Title: Re: Objective quality of music
Post by: Nimbostratus on August 29, 2009, 11:11:55 PM

Man may make value and it may be tested, debated, argued and falsified but it is not a value system that is inherent to the universe but only relative to the human. You are right man's values are based upon reality or at least a facet or particular element of reality. However these values are only meant to allow man to survive and to feel good.  Even such emotions as empathy and pity only serve to allow man to live. As we leave the lifestyle that these values were crafted for and we enter pursuits that are beyond ideas of survival because it is assured we find that morality becomes a problem. In the end our societies are simply an agreement between people to try and survive and be happy in a safer environment.


So, would you define the most replicated genes and their respective, superstructural values as the best, given the fact that they multiplied in greater numbers and thus with more efficiency?

Britney Spears is a sign of decline, an excessive and numerically "successful" replication of these genes: Crowdism.

Let's decode Spears: "Love me, because I'm a star made of individualistic pleasure, dream me and consume me"

Let's decode Beethoven: "Life is struggle and dance, between the might and the subtlety, in the gathering of the skies and the entrails".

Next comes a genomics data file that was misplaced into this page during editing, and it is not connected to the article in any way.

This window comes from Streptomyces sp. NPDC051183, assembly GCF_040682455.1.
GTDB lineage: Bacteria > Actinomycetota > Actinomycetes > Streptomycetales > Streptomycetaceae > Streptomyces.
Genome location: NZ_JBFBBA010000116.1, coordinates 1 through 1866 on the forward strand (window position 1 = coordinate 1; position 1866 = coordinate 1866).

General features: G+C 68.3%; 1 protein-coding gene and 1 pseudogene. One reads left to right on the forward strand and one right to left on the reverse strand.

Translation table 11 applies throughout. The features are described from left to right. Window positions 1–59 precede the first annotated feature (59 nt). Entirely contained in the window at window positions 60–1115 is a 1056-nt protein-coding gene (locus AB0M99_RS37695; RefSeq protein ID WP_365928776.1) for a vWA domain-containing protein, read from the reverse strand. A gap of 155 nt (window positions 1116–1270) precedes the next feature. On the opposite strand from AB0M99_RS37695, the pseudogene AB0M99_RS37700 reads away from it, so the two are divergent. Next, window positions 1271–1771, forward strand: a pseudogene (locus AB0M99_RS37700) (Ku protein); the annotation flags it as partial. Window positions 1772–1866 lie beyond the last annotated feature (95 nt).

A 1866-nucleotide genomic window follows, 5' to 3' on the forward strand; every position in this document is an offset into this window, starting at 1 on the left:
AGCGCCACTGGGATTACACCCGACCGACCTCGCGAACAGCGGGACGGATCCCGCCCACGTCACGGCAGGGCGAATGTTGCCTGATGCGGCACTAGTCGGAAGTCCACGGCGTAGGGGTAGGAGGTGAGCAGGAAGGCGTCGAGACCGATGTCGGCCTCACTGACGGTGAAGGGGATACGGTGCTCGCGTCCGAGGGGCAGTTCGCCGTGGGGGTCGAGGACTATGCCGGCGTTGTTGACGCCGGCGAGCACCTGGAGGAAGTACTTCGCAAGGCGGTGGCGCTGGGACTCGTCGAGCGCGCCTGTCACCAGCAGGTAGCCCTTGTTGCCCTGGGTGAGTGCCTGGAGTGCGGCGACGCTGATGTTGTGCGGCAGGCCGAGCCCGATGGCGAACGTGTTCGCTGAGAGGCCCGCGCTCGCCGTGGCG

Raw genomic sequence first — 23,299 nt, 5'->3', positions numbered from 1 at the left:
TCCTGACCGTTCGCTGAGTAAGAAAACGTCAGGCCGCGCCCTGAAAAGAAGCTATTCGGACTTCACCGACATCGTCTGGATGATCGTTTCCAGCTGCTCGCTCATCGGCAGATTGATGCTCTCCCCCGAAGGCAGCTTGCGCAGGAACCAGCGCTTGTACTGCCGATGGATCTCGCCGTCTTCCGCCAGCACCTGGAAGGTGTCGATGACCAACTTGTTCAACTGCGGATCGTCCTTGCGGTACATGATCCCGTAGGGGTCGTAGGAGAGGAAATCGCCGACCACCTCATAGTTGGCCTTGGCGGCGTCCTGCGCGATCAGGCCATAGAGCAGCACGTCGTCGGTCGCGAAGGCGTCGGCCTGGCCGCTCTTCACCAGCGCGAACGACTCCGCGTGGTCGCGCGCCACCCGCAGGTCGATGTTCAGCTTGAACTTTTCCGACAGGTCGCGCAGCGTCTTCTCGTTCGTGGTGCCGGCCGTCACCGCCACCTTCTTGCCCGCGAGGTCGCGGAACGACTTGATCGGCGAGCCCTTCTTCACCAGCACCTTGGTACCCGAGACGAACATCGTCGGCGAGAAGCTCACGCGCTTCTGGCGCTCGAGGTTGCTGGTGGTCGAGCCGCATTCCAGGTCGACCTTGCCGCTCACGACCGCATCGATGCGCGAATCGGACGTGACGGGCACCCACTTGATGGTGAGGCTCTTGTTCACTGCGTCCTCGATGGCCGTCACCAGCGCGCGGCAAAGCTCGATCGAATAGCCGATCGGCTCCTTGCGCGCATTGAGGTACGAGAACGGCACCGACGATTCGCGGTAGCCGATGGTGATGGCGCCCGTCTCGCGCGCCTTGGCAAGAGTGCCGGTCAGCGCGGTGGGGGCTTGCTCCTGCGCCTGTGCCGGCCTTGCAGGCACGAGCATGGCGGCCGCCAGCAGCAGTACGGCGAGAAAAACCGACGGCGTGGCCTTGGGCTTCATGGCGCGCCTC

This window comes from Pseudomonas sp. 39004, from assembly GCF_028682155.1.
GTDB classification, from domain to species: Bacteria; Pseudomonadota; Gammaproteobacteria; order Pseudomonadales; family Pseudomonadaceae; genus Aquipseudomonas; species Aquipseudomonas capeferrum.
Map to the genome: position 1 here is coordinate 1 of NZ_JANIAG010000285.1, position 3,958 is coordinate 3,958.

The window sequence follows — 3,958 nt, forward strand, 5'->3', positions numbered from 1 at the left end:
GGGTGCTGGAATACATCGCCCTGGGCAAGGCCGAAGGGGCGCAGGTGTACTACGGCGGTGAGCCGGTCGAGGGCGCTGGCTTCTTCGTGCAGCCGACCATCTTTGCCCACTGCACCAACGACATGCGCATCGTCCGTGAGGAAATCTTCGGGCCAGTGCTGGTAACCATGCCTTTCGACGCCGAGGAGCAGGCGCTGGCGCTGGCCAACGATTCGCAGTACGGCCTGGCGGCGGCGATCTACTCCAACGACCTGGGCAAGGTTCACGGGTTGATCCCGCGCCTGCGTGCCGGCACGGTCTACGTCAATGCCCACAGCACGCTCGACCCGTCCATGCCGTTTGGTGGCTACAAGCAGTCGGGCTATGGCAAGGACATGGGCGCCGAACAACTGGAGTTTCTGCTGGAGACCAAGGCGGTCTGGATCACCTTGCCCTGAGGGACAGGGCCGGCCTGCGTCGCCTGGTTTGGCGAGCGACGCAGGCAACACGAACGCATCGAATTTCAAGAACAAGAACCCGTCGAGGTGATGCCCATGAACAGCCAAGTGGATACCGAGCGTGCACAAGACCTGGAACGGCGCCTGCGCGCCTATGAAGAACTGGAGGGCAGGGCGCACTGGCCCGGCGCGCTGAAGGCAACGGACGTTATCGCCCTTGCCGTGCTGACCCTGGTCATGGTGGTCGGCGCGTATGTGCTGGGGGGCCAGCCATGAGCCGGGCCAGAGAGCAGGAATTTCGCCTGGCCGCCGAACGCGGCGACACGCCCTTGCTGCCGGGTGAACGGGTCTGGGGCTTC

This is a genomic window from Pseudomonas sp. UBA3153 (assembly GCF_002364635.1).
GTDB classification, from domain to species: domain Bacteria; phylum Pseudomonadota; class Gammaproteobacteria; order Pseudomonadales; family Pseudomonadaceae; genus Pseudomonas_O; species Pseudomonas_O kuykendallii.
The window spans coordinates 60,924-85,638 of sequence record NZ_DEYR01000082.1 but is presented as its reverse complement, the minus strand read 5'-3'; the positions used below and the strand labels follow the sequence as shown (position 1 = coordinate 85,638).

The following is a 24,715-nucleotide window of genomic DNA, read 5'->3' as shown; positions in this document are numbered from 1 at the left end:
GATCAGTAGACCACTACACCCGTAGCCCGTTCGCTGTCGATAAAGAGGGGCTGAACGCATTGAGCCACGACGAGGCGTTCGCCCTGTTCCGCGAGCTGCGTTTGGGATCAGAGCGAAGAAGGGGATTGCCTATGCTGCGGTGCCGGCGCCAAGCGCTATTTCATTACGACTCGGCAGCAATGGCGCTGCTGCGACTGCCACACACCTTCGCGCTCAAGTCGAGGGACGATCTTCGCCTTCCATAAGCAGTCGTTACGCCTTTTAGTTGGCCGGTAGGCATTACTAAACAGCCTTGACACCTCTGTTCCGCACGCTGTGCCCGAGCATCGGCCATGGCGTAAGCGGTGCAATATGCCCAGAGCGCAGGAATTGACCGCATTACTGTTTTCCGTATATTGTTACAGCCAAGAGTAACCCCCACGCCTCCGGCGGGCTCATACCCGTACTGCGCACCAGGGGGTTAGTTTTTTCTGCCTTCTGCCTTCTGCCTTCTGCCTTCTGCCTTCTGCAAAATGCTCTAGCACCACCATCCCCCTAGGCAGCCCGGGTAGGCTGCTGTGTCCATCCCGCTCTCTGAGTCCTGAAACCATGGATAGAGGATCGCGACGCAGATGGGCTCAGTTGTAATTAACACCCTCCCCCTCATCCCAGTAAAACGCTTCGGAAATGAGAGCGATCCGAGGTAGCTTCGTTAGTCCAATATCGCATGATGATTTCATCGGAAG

Now, it's clearer how destructive and poisonous is crappy music and its companying perception of the world for the spirit and for the environment. Why not recognize Beethoven as a voice of romanticism? Why not recognize romanticism to be objectively superior than the self-wanking [post]postmodernism?

Title: Re: Objective quality of music
Post by: scourge on September 03, 2009, 06:53:26 PM
With the ongoing Ritual flame fest at the other domain, personal motives bubble to the surface. The band's rep has alluded several times to two central ideals: popularity and money. These motives, the processing within the musician, must influence if not essentially shape the artistic or entertainment output the individual offers us. Can a producer of work reveal for everyone, via third party analysis or interrogation, an objective quality of their output? I'm seeing it for myself as a non-participant.
Title: Re: Objective quality of music
Post by: Eleison on September 07, 2009, 07:45:51 AM
1. All things have quality; if not physical, quality of organization and truthfulness (correspondence to reality).
2. If Beethoven were played on a kazoo, it would still be good; thus, aesthetic surface qualities are irrelevant (production, voice, etc).